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For Profit Higher Education By The Numbers

Call it what you will—for Profit, private sector, proprietary—one sector of Higher Education has been largely defined by a number of statistics, including admissions, retention, graduation rates, and use of Title !V funding, to name a few. It is undoubtedly true that the for-profit segment has had its share of struggles. But to be fair, the entire sector has been painted with a broad brush that includes everything from dog grooming schools to regionally accredited universities.  For that reason, the numbers can sometimes be misleading.  And to be perfectly honest, public and private not for profit higher education also has had its share of embarrassment and scandal.  Check The Chronicle of Higher every week.

But all that aside, there is another set of statistics that gets very little attention, one that helps to define the place of for profits in the larger context of higher education. Here are a few of the telling numbers.

Number of for profit institutions receiving state funding:                                              0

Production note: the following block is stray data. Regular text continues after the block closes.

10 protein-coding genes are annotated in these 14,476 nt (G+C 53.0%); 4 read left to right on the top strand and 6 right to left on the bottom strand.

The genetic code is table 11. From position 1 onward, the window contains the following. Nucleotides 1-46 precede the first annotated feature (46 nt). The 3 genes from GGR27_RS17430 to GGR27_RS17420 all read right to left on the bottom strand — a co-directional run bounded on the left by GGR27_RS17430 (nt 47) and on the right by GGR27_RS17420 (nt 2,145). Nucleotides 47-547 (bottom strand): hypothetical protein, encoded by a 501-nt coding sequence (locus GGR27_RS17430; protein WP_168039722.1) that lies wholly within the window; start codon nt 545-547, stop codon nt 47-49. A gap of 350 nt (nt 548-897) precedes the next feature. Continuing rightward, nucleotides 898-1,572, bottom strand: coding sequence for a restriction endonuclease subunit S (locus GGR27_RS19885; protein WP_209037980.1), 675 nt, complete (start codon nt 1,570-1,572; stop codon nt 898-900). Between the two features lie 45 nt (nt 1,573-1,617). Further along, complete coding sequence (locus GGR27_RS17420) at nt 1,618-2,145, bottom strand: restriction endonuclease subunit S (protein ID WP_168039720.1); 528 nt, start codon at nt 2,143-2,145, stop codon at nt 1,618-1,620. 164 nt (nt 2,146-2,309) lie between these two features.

Number of for profit institutions claiming tax-exempt status:                                       0

Number of presidents of for-profit institutions forced out in sex scandals:                 0

Number of presidents of for-profit institutions forced out for harassment:                0

Number of for profit institutions offering phantom courses to athletes:                     0

Number of for profit institutions paying fired sports coaches $10M:                           0

As we consider these numbers, and others, we need to keep in mind the very small percentage of higher education that for profits represent.  And that the for-profit sector has for decades served a population of students shunned by the traditionals.  Every piece of higher education has its issues. Each serves the public good each has a dark side.  Only recently has the unsavory underside of the larger higher education community been exposed (see the issues above). I expect that more is to come.

As both society and higher ed struggle with a variety of issues, it becomes incumbent on all of us to consider which offenses most harm the fabric of our culture. The transgressions of the for-profit sector are now common public knowledge.  Whether in the long run these transgressions pale in comparison to the larger higher ed community remains to be seen.

This post first appeared on Higher Ed GPS, please read the originial post: here

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For Profit Higher Education By The Numbers


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